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Continuous Integration on GitHub

A typical inner source service has:

This allows the local team or division to deploy to their preferred topology with their local security, service management and operational response setup and still leverage the value of a shared codebase with contributions from other divisions. This document describes how you can use GitHub continuous integration tools to automate the link between your shared codebase with its many deployments.

From Source to Production

Typically a service will follow these steps to production:

  1. Source: A codebase in a Flutter-Global repository with access controls and a branching strategy that allows cross-divisional contribution.
  2. Validate: Check proposed code changes in a pull request by running a series of tests that must pass: compile and/or lint commands, unit test suites, static analysis and security tool tests.
  3. Package: Resolve any external dependencies to build a new version of the desired deployment package(s) e.g. docker, rpm.
  4. Integration Test: Run available integration tests against the candidate deployment package with other dependent mocked packages.
  5. Publish: Publish the tested deployment package to a registry so it is available to all divisions.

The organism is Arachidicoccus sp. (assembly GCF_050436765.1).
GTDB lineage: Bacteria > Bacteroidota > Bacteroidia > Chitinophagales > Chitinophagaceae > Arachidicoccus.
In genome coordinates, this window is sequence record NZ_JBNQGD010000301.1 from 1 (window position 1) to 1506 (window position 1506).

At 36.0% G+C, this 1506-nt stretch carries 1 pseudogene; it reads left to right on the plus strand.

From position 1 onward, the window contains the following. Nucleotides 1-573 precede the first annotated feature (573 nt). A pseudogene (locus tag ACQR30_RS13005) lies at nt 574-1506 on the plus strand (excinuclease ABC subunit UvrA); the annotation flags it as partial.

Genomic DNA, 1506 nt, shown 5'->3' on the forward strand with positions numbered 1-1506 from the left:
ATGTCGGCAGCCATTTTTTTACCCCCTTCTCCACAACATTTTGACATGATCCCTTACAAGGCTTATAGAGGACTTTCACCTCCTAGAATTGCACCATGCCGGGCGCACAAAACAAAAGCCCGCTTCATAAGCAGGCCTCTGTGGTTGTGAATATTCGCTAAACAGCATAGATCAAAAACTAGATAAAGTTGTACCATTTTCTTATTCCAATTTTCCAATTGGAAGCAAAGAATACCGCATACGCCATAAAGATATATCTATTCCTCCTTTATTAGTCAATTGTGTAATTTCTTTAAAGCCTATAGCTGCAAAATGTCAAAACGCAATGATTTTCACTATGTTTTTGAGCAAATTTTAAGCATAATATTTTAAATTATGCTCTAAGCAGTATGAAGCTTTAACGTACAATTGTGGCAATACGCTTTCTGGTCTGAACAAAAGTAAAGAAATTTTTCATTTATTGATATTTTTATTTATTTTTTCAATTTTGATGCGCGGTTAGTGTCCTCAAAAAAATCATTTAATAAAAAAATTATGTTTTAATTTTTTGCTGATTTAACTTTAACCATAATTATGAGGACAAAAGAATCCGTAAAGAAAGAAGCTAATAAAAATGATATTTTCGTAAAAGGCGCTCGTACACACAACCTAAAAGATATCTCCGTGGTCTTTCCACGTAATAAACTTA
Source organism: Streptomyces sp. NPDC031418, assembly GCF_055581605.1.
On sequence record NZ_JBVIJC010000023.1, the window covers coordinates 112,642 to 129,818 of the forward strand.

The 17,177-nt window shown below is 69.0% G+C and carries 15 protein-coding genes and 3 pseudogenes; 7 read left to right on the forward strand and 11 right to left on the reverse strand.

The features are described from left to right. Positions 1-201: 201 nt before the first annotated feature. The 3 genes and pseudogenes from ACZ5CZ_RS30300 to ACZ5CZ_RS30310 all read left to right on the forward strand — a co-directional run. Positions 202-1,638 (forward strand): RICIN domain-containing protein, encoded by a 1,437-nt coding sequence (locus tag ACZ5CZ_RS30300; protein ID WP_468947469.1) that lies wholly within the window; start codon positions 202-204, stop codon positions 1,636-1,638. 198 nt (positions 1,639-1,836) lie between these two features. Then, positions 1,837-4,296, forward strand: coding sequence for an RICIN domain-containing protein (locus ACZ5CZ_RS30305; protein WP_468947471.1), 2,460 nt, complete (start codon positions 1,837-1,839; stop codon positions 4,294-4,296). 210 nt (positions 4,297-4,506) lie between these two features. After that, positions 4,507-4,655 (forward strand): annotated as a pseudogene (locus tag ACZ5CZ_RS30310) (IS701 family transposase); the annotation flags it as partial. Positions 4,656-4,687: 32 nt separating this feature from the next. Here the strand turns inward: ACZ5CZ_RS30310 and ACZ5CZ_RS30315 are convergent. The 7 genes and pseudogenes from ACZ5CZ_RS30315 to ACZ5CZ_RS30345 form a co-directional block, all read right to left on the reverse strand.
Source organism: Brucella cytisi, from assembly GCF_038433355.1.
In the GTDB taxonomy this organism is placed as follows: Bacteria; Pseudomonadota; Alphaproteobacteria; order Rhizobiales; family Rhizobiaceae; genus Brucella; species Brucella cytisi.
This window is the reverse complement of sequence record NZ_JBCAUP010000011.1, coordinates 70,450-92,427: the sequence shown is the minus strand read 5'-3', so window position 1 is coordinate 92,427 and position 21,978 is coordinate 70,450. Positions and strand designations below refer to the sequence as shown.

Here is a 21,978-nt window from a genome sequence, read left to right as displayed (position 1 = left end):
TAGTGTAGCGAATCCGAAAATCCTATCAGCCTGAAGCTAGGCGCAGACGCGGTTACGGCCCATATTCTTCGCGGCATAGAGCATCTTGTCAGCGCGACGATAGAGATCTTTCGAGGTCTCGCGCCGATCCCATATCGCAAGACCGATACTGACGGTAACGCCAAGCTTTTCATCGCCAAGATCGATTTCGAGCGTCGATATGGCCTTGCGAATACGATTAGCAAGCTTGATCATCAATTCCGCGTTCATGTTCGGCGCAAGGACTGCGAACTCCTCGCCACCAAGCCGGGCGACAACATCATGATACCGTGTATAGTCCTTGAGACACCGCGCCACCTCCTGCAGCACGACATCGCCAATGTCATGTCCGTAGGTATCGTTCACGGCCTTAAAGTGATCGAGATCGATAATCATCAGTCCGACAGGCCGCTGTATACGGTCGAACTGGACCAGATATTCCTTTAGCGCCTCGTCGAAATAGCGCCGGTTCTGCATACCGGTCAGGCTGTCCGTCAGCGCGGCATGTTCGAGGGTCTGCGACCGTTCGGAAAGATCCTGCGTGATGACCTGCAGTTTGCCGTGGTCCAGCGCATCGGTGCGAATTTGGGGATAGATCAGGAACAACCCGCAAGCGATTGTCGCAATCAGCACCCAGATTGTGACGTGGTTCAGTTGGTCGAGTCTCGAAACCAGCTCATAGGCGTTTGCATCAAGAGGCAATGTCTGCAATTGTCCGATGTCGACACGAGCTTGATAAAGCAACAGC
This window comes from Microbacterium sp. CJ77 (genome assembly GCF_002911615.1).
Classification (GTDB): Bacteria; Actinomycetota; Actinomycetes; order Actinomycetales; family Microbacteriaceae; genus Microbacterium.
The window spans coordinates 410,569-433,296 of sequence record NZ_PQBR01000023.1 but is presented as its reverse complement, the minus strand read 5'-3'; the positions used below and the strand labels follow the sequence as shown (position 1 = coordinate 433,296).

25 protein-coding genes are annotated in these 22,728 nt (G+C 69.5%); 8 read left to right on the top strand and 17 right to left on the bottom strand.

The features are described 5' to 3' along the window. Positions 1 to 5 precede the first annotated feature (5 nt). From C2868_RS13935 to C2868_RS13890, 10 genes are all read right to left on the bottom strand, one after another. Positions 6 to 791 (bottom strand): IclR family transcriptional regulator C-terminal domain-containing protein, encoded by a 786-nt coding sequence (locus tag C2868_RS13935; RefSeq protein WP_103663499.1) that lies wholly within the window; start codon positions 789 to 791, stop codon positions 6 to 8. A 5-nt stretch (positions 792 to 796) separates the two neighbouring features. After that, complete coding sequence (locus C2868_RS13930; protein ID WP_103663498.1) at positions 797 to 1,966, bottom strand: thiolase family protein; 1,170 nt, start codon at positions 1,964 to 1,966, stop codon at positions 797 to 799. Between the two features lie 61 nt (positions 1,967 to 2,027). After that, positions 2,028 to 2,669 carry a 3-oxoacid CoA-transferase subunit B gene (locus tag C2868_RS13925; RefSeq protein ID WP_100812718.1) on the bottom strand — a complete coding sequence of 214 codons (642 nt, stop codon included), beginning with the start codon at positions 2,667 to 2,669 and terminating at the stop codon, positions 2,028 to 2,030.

6. Deploy: Configure the package and deploy it to a specific topology (e.g. AWS, on-prem VM, k8s).
  7. Deployment Test: Run available deployment tests including non-functional checks e.g. performance, failover or capacity tests.
  8. Release: Promote the test deployment through the various required environments to rollout to production traffic.
  9. Warranty: Observe the release with heightened operational awareness to confirm success, with rapid rollback invoked on suspicion of failure.

Tools Available

The tools available to all Flutter divisions are currently limited to the GitHub platform:

The following tools are NOT available across all divisions, but are used within individual divisions or teams:

Shared vs Division Context

Each of the steps from source to production can be either:

It is recommended to use a shared context for steps 1-5, and a divisional context for steps 6-9. These choices will depend on the requirements and history of your specific capability with some common problems encountered with the recommended approach for each step included in the table below:

Step Context Typical Problem
Source Shared Branching strategy too simple for multi-division deployment.
Validate Shared Group licenced/deployed static analysis tools or checks not available.
Package Shared Private build dependencies only available within a divisional Artifactory.
Integration Test Shared Tests require access to divisional mock services (e.g. account systems).
Publish Shared Immature shared GitHub service account management.
Deploy Divisional Multiple packaging formats required to support divisional preferences.
Deployment Test Divisional Unclear responsibilities split with “integration test” step results in wasteful duplicated testing.
Release Divisional No cross-divisional health/ready endpoints.
Warranty Divisional No cross-divisional observability & telemetry standards.

Such problems are topics of active experimentation within various of our inner source products.

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